William Fairfax (soldier)

Sir William Fairfax (1609–1644), was an officer in the Parliamentary army during the English Civil War.

William Fairfax (1609-1644) (by Samuel Cooper)


Fairfax was the second son of Sir Philip Fairfax of Steeton and Frances Sheffield.

Fairfax was knighted by Charles I at Whitehall on 1 June 1630.[1] In 1636, he succeeded to the family estates at Steeton and Newton Kyme. In 1642, he took the side of the parliament, and signed the Yorkshire petition of 12 May 1642, beseeching the king to trust to parliament and dismiss his guards.[2] He was given the command of a regiment in the army of Essex, which was stationed on the left wing at the Battle of Edgehill and ran away.[3] Fairfax then joined his uncle, Ferdinando, Lord Fairfax, in Yorkshire, and took part in the capture of Leeds (23 January 1643) and Wakefield (21 May 1643).

In a letter to his wife he says of himself and his cousin, Sir Thomas Fairfax: "For Thomas's part and mine we rest neither night nor day nor will willingly till we have done God some good service against His and our enemies".[4] In the victory at Nantwich (25 January 1644) Sir William Fairfax commanded a wing of the horse, and at Marston Moor headed a brigade of foot on the right of the parliamentary line.[5] In August 1644 he was despatched into Lancashire with two thousand Yorkshire horse, and took part in the siege of Liverpool. In the Relief of Montgomery Castle on 18 September 1644 he was mortally wounded, and died the following day.[6] John Vicars, who gives a detailed account of the death of Fairfax, states that he had fifteen wounds, and adds that his widow said "that she grieved not that he died in this cause, but that he died so soon to do no more for it".[7]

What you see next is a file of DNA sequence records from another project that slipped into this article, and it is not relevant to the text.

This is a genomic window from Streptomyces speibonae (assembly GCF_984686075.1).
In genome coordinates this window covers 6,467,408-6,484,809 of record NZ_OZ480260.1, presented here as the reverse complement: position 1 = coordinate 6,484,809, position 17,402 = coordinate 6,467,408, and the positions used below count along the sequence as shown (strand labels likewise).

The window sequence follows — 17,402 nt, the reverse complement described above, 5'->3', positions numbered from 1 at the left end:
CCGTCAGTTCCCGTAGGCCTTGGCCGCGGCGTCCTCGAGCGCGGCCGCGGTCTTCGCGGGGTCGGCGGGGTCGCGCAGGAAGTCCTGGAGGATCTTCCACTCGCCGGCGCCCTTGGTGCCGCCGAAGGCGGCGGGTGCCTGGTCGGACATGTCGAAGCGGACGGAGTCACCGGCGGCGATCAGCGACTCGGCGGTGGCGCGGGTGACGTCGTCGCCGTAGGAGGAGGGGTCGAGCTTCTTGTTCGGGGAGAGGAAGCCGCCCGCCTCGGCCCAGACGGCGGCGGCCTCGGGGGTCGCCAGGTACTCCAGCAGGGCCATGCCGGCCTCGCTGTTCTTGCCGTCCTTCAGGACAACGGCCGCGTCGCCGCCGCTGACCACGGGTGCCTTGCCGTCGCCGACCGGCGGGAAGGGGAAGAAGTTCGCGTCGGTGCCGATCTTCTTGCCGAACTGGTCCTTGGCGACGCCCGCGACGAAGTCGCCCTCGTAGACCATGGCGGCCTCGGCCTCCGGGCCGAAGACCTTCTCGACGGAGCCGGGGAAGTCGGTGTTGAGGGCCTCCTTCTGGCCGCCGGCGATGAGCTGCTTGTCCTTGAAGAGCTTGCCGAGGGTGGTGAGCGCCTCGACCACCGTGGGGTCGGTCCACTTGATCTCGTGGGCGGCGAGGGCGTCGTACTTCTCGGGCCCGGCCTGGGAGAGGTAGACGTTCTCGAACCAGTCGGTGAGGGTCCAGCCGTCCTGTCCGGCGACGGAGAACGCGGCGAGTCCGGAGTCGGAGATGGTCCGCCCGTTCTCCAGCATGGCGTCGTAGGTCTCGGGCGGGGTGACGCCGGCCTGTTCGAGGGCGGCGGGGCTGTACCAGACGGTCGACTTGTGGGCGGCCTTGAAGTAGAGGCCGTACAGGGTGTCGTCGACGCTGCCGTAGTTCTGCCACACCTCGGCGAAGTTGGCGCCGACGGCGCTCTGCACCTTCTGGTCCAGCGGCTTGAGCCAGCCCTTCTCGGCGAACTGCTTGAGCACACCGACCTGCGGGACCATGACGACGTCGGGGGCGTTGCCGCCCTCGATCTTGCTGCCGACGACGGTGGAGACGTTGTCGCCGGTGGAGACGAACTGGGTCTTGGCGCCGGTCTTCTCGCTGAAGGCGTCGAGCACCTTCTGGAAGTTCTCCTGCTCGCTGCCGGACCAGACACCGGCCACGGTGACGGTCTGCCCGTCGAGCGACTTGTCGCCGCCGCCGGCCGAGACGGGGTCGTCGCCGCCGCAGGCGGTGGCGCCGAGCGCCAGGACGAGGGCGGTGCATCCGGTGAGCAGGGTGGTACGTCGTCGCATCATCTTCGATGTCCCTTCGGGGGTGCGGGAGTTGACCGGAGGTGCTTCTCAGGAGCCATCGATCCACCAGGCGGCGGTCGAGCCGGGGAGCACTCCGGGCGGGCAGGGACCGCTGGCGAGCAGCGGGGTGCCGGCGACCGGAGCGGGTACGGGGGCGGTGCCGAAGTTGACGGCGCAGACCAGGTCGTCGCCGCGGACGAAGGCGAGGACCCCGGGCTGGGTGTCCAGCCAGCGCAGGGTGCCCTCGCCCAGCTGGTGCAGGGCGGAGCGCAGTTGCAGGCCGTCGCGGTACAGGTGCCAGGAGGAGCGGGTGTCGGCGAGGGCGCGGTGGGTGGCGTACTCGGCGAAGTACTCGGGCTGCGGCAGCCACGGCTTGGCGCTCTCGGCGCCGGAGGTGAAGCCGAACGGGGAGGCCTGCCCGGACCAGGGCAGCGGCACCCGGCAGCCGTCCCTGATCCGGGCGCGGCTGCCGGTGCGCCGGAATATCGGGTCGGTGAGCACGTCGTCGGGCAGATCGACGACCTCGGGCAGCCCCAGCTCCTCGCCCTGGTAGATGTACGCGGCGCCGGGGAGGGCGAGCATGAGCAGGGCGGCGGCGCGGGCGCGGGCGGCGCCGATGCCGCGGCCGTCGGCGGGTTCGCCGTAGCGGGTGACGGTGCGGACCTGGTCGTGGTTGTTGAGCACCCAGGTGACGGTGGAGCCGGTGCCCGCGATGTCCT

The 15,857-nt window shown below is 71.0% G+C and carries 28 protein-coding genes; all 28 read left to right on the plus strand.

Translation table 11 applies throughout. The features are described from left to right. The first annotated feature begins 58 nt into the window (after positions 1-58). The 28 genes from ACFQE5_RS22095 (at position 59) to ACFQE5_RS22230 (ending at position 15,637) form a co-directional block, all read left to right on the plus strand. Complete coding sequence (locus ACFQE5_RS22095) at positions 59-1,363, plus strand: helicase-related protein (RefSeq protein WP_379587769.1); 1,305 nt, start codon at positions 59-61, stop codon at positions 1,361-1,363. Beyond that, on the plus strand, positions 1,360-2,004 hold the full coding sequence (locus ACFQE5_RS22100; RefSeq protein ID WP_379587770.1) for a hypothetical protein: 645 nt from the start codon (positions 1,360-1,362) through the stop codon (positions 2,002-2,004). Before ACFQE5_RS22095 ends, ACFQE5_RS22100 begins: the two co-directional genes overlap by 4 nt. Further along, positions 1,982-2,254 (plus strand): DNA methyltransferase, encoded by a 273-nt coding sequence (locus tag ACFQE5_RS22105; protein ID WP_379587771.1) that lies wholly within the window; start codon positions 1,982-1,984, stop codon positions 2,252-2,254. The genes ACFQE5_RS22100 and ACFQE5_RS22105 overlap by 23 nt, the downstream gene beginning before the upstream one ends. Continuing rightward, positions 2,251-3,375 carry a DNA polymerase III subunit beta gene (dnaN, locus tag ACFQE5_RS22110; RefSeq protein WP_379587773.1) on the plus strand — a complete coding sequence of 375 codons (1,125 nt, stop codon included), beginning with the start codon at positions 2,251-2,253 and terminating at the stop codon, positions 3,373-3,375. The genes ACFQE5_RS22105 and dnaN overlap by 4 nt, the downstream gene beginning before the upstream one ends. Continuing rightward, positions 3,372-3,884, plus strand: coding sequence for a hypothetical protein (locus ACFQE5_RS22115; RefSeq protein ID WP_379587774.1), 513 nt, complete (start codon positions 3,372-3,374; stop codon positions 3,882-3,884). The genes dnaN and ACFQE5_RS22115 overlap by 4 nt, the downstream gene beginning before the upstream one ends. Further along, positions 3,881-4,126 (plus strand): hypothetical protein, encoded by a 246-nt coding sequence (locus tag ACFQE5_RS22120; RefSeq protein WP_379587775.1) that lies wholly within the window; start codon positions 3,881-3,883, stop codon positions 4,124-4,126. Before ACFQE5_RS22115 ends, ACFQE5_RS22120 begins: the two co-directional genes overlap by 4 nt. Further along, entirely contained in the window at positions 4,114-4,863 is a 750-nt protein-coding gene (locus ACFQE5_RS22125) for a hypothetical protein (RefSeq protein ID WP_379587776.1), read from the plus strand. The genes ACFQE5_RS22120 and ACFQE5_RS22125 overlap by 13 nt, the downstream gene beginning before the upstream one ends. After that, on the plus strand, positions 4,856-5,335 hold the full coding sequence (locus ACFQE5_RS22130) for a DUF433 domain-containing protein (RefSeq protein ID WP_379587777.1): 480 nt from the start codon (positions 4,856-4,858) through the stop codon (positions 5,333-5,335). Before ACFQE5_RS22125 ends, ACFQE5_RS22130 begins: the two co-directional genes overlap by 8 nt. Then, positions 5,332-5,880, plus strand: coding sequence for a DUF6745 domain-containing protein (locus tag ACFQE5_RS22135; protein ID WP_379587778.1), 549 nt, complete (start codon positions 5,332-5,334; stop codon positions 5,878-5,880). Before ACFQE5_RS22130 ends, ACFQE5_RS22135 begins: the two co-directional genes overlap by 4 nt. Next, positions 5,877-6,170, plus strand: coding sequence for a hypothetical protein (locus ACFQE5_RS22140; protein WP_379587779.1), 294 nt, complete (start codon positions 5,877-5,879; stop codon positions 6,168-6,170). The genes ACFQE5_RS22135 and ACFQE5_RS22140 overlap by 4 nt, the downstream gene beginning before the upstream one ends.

In 1629 William Fairfax married Frances, daughter of Sir Thomas Chaloner of Guisborough in Cleveland, and sister of James and Thomas Chaloner, the regicides.[8] Parliament voted £1,500 for the widow and children, and on 7 September 1655 the council of state voted them £2,000 more in lieu of arrears of pay due to their father.[9] He was the father of General Thomas Fairfax 1633-1712, William 1630-73 (whose son was Robert Fairfax (rear-admiral)), Catherine b1634 and Isabella Fairfax 1635-91 who married Nathaniel Bladen.[10]


  1. ^ Firth 1889, p. 150 cites: Catalogue of the Dukes, Marquesses, Knights, &c., by T. Walkley, 1634, p. 85
  2. ^ Firth 1889, p. 150 cites: Old Parliamentary History, x. 524
  3. ^ Firth 1889, p. 150 cites: Old Parliamentary History, xi. 475
  4. ^ Firth 1889, p. 150 cites: Markham, Robert Fairfax, p. 14
  5. ^ Firth 1889, p. 150 cites: Markham, Life of the Great Lord Fairfax, pp. 130, 169; Rushworth, v. 302
  6. ^ Firth 1889, p. 150 cites: Markham, Robert Fairfax, p. 23; Phillips, Civil War in Wales, ii. 201–9
  7. ^ Firth 1889, p. 150 cites: John Vicars Burning Bush Not Consumed, p. 34
  8. ^ Firth 1889, p. 150.
  9. ^ Firth 1889, p. 150 cites: Cal. State Papers,,, Dom. 1655, pp. 151, 324
  10. ^ Early Yorkshire Bladens: Nathaniel Bladen - A Biography by Karen Proudler ISBN 978-0-9566831-4-4